The_Compassionate_Heretic's avatar

I wouldn’t take something that wasn’t mine but it’s likely someone else’s job to do umbrella inventory.

PandoraBoxx's avatar

@Deepness, in that case, I would relegate the umbrellas that have been there for more than 30 days to the category of “office loaners.” Otherwise you could become awash in unclaimed property.

tinyfaery's avatar

Keep a lost and found record at your location. I think it’s dumb to take someone’s lost item to a different location. Give it 3 months, then take the unclaimed items to Goodwill.

PandoraBoxx's avatar

@Deepness, are you saying people are leaving umbrellas on some sort of public transportation? That’s different than having visitors leave an umbrella in a fixed location that they visited, such as a hospital, restaurant, etc. If that’s the case, then I think the common expectation is that an umbrella left on public transportation is not going to return home to you.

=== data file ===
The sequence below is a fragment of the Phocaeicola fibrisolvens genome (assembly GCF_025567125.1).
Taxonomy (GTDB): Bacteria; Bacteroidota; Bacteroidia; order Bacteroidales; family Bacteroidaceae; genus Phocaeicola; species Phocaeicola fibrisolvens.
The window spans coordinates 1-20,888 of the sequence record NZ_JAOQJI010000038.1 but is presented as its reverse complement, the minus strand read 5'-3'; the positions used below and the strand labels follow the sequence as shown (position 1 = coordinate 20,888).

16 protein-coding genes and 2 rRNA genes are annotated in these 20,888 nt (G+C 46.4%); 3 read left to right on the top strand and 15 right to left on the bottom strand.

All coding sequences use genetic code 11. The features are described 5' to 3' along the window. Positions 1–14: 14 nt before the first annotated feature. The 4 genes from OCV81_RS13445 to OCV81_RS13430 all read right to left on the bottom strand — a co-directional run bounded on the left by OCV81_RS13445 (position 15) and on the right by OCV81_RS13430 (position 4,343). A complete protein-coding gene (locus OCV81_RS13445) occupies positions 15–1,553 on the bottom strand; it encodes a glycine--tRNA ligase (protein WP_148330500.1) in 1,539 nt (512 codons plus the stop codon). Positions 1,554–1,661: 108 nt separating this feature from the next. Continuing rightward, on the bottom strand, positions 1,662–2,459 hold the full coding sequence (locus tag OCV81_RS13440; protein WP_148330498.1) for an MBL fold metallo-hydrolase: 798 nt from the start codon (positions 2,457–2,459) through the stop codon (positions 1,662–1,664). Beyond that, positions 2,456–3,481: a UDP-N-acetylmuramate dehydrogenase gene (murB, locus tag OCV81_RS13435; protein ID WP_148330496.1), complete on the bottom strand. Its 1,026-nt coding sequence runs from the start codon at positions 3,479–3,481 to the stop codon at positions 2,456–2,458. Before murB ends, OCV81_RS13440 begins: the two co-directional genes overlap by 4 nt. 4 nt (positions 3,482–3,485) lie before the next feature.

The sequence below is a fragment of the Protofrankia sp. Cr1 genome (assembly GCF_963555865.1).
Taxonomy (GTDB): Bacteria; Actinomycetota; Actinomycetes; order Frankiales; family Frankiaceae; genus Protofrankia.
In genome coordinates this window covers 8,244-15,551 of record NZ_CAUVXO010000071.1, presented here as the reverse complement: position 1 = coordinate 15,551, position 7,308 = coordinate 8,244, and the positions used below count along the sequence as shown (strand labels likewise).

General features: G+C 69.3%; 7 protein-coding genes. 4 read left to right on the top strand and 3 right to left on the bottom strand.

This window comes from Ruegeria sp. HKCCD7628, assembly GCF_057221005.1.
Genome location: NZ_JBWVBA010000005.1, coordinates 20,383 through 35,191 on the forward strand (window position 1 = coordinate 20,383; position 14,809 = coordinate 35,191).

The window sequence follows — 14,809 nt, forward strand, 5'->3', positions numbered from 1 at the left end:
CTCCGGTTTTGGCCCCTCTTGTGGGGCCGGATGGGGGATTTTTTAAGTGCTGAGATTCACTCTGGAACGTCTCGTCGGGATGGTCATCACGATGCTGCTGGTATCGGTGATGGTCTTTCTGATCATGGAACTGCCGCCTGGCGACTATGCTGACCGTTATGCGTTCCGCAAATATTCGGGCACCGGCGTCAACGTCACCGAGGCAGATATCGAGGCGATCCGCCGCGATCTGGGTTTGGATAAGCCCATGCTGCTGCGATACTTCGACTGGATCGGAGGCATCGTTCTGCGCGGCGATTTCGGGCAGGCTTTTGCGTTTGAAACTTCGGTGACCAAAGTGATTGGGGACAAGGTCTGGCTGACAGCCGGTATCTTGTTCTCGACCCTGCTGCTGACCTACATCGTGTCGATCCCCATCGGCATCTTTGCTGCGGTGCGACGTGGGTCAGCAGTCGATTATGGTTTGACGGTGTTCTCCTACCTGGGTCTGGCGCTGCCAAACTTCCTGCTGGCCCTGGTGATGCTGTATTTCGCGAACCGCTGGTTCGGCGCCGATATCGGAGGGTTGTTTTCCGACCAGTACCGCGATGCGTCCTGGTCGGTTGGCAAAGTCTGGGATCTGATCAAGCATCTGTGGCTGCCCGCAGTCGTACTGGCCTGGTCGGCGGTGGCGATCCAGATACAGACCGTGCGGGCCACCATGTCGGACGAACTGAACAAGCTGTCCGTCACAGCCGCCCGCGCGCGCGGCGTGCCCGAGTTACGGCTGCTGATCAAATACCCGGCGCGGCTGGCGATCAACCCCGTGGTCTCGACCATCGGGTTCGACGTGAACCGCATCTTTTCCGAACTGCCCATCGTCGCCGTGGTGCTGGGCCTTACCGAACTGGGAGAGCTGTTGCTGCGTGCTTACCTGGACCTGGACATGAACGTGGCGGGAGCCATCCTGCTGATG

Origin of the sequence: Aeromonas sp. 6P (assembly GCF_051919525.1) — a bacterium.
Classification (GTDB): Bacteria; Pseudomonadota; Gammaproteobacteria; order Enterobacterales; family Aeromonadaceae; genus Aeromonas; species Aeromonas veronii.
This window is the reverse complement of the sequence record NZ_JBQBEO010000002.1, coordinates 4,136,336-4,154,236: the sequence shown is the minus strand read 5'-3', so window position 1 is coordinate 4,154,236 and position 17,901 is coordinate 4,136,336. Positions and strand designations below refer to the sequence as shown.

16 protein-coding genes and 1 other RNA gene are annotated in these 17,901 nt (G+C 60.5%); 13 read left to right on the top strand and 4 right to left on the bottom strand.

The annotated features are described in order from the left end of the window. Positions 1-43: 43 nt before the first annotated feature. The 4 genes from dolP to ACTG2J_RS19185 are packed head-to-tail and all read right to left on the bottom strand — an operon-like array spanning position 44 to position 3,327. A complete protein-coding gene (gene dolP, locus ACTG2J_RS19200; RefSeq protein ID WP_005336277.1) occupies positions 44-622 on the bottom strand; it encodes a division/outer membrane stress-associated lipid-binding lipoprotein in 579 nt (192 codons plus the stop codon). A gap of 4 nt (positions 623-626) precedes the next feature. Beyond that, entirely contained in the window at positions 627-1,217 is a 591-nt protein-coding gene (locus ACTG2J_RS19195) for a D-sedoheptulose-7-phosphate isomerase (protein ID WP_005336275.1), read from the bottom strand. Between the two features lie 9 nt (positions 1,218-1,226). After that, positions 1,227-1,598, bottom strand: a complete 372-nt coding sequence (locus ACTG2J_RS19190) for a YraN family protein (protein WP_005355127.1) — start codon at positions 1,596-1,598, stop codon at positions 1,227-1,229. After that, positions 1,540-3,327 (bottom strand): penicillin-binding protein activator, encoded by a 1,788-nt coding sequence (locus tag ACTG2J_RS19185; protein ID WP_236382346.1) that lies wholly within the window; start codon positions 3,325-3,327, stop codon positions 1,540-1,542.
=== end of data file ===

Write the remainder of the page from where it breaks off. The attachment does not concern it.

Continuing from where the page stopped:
Deepness's avatar

@tinyfaery No one is paid to do what you ask. Isn’t goodwill another location? You can’t leave these umbrellas on the vehicles because it takes up space (which is valuable if you intend on boarding new passengers). The locations where vehicles are stored have very small quarters for the work crews. Once again, space is a commodity. Work crews need a place to sit during their break and to eat their lunch.

@PandoraBoxx Bingo! lol

PandoraBoxx's avatar

Apparently people do go at great lengths to retrieve lost gloves.

This is a useful site, but not many know of it:

giltesque's avatar

Sell ‘em on Craigslist or at the subway on a rainy day then donate the funds to some local chairty or give em to a homeless person. Your clutter is gone, conscious is clear and you helped someone. Keep a few bucks for your commute fare. Sounds fine to me.

Darwin's avatar